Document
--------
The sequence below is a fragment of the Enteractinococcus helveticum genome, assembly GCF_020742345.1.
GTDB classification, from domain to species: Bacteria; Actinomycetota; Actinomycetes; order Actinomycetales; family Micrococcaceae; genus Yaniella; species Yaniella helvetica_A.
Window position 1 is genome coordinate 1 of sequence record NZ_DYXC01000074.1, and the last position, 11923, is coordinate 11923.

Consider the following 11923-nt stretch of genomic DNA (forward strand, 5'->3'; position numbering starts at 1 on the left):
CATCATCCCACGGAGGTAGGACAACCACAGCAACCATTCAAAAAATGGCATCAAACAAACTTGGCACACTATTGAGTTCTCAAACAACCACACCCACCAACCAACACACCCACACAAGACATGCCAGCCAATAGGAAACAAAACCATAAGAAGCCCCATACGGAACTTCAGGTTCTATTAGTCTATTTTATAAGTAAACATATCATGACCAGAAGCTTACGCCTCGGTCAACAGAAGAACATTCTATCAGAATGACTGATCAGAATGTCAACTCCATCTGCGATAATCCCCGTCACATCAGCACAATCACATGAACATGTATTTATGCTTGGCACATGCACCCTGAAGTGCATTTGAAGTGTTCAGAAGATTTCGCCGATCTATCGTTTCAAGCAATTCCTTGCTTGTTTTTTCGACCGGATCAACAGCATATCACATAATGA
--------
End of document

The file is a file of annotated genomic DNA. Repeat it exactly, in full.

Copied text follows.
The sequence below is a fragment of the Enteractinococcus helveticum genome, assembly GCF_020742345.1.
GTDB classification, from domain to species: Bacteria; Actinomycetota; Actinomycetes; order Actinomycetales; family Micrococcaceae; genus Yaniella; species Yaniella helvetica_A.
Window position 1 is genome coordinate 1 of sequence record NZ_DYXC01000074.1, and the last position, 11923, is coordinate 11923.

Consider the following 11923-nt stretch of genomic DNA (forward strand, 5'->3'; position numbering starts at 1 on the left):
CATCATCCCACGGAGGTAGGACAACCACAGCAACCATTCAAAAAATGGCATCAAACAAACTTGGCACACTATTGAGTTCTCAAACAACCACACCCACCAACCAACACACCCACACAAGACATGCCAGCCAATAGGAAACAAAACCATAAGAAGCCCCATACGGAACTTCAGGTTCTATTAGTCTATTTTATAAGTAAACATATCATGACCAGAAGCTTACGCCTCGGTCAACAGAAGAACATTCTATCAGAATGACTGATCAGAATGTCAACTCCATCTGCGATAATCCCCGTCACATCAGCACAATCACATGAACATGTATTTATGCTTGGCACATGCACCCTGAAGTGCATTTGAAGTGTTCAGAAGATTTCGCCGATCTATCGTTTCAAGCAATTCCTTGCTTGTTTTTTCGACCGGATCAACAGCATATCACATAATGA